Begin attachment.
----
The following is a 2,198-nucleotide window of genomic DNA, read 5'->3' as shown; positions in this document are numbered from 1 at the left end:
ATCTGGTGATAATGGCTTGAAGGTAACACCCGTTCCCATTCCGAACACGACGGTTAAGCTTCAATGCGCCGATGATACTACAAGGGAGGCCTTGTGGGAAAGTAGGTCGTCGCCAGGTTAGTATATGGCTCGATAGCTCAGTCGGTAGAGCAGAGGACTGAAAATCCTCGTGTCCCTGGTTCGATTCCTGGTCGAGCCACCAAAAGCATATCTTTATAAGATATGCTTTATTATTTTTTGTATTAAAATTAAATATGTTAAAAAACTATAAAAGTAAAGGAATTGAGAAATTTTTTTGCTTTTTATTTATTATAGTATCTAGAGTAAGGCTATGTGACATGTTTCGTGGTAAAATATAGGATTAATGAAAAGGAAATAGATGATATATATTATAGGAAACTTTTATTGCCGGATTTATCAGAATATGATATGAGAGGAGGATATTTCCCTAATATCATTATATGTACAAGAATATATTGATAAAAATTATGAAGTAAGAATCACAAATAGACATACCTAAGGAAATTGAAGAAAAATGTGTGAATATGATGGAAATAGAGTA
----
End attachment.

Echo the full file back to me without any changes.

The following is a 2,198-nucleotide window of genomic DNA, read 5'->3' as shown; positions in this document are numbered from 1 at the left end:
ATCTGGTGATAATGGCTTGAAGGTAACACCCGTTCCCATTCCGAACACGACGGTTAAGCTTCAATGCGCCGATGATACTACAAGGGAGGCCTTGTGGGAAAGTAGGTCGTCGCCAGGTTAGTATATGGCTCGATAGCTCAGTCGGTAGAGCAGAGGACTGAAAATCCTCGTGTCCCTGGTTCGATTCCTGGTCGAGCCACCAAAAGCATATCTTTATAAGATATGCTTTATTATTTTTTGTATTAAAATTAAATATGTTAAAAAACTATAAAAGTAAAGGAATTGAGAAATTTTTTTGCTTTTTATTTATTATAGTATCTAGAGTAAGGCTATGTGACATGTTTCGTGGTAAAATATAGGATTAATGAAAAGGAAATAGATGATATATATTATAGGAAACTTTTATTGCCGGATTTATCAGAATATGATATGAGAGGAGGATATTTCCCTAATATCATTATATGTACAAGAATATATTGATAAAAATTATGAAGTAAGAATCACAAATAGACATACCTAAGGAAATTGAAGAAAAATGTGTGAATATGATGGAAATAGAGTA